Volunteers are an important part of church. They provide essential support for a variety of ministries, including small group leaders and nursery workers. However, not all churches agree if volunteers should be allowed to count money and perform other financial tasks.
When working on an article on financial teams for the August issue of Church Finance Today, we asked church leaders from the Church Law & Tax LinkedIn Group if their financial teams included volunteers, and if so, how they screened and selected them. They answered:
"Volunteers are used for counting the offering and posting contributions to individual giving records. Volunteers selected typically have former experience in a financial field and are known for their attention to detail. They are also selected based on their spiritual maturity because they see individual giving records and must be able to handle what they see and keep that information confidential. Open positions are not publicized for just anyone to apply. Rather, suitable candidates are approached individually and invited to volunteer. The volunteers work in pairs and their work is monitored by the church treasurer. Controls are in place to help prevent and detect errors."
—Christina Knight, treasurer at Central Church of the Nazarene in Tulsa, Oklahoma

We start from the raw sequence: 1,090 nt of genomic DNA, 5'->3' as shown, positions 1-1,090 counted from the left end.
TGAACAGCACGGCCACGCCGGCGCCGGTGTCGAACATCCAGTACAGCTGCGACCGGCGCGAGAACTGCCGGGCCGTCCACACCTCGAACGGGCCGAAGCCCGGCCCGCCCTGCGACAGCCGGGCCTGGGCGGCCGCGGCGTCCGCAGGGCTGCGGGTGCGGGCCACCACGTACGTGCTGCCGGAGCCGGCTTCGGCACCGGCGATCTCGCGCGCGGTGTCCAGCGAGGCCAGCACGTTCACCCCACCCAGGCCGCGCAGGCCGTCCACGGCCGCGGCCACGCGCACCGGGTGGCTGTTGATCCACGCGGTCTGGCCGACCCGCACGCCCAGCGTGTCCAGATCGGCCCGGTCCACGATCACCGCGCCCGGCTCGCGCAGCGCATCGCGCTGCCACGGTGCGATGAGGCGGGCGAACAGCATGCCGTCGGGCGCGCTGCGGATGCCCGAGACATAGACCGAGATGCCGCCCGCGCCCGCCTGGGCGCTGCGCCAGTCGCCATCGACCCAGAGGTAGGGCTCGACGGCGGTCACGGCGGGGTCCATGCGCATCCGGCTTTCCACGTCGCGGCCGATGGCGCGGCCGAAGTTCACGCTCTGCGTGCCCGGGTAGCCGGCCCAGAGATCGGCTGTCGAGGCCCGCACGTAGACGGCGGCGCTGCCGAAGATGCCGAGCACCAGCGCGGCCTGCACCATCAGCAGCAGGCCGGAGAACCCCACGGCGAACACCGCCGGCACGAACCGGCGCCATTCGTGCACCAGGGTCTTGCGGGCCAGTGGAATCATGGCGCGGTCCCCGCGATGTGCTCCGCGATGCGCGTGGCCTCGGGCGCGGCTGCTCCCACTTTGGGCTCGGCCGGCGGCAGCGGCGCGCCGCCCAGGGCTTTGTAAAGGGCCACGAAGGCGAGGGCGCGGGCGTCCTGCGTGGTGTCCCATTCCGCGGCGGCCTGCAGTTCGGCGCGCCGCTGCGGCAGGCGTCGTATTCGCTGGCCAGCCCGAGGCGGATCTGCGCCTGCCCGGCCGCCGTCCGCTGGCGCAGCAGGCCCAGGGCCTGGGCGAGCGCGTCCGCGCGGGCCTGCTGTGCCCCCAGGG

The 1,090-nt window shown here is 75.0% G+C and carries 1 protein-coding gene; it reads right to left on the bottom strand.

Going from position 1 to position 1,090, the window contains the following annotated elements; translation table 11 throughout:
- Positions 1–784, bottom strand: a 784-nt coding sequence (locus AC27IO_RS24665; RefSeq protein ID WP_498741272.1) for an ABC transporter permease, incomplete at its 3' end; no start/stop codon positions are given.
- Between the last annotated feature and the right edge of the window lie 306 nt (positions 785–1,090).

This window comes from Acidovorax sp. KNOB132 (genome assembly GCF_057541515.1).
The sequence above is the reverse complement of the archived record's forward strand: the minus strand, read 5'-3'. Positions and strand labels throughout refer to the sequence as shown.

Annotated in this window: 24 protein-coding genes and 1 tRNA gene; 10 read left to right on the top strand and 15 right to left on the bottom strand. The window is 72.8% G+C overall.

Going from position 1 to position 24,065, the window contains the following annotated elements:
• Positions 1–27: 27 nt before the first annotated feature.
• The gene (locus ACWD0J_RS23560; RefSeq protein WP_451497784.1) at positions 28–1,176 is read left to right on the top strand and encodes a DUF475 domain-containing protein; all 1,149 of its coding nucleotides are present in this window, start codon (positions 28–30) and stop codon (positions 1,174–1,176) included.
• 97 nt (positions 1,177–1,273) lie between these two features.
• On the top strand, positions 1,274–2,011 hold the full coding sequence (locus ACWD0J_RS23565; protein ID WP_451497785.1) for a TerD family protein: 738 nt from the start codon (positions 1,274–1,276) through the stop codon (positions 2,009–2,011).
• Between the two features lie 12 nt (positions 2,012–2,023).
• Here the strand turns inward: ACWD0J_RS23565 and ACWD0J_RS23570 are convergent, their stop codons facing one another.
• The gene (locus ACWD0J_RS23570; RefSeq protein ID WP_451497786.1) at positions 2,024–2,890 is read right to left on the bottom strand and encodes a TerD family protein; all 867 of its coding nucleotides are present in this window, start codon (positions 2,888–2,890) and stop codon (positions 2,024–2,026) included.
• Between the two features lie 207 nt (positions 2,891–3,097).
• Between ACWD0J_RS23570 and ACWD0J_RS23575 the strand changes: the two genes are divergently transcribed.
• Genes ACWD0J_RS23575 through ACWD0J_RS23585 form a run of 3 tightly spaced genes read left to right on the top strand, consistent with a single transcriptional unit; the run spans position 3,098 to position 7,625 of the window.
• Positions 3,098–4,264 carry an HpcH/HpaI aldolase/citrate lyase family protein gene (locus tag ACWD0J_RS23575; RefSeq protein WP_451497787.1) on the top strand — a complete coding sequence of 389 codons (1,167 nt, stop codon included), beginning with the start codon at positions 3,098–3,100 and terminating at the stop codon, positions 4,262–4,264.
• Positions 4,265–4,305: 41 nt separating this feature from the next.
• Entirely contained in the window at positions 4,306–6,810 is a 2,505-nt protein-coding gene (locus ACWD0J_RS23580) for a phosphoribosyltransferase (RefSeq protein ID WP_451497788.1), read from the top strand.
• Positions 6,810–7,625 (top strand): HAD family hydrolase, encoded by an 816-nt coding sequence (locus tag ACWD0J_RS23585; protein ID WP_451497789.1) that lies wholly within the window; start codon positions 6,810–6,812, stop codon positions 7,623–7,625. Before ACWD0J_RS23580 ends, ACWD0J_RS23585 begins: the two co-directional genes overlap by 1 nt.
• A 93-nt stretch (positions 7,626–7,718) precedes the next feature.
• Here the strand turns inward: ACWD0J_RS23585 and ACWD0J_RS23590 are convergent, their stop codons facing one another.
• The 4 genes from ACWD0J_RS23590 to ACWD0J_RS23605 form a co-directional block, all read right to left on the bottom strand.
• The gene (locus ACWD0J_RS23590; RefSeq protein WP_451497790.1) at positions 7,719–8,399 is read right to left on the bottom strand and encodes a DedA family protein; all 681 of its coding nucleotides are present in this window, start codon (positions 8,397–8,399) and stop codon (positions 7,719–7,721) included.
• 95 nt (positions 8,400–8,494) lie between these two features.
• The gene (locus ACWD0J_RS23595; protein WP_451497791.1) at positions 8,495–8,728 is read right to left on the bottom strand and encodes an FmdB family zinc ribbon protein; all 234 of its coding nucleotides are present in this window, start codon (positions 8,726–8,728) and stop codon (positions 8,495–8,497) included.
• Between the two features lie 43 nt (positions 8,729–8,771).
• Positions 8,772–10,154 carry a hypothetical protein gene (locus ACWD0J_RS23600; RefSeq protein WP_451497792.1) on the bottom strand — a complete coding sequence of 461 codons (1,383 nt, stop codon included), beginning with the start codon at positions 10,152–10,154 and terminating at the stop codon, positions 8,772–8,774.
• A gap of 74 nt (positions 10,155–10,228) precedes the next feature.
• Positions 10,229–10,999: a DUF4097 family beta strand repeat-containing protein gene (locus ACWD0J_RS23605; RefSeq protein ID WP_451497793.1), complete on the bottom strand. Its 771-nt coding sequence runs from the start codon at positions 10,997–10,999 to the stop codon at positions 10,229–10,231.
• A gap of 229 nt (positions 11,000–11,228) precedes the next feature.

"We do not use volunteers for our ministry. There is a lot of work to be done accurately, so we pay individuals to ensure everything is 100% on point."
—Derek Johnson, CFO of Teen Challenge of Oklahoma
“Volunteers are a vital part of the finance/administration office! Resumes are received for volunteer accounts payable and finance secretary support clerks. The office administrator/finance secretary and senior pastor review the candidates and appoint volunteers who present favorable qualifications and experience. The office administrator/finance secretary trains, oversees, and monitors their work.”
—Debbie Choplin, operations manager/bookkeeper at Wake Forest Presbyterian Church in Wake Forest, North Carolina
"The count is done by a volunteer team, which is headed up by a CPA volunteer. The donor database is maintained by the team under the supervision of the Financial Secretary, another volunteer. The office manager generates checks and inputs the weekly deposit summary and I control the general ledger, make any adjustments, and produce the financials as a paid position. I also receive a deposit verification weekly. I report to the Church Treasurer and there is a Finance Committee that reviews financial results, approves the budget, and makes policy. The Finance Committee has experienced financial professionals. There are strong internal controls in effect. A Personnel Committee reviews resumes and approves new hires, and church officers are appointed by the Session (Board)."
—Charles Andrew, CPA at La Crescenta Presbyterian Church in Glendale, California
What about your church? Does it use volunteers for financial tasks and, if so, how are volunteers screened and selected?
Learn the best way to perform church financial tasks in Church Finance.
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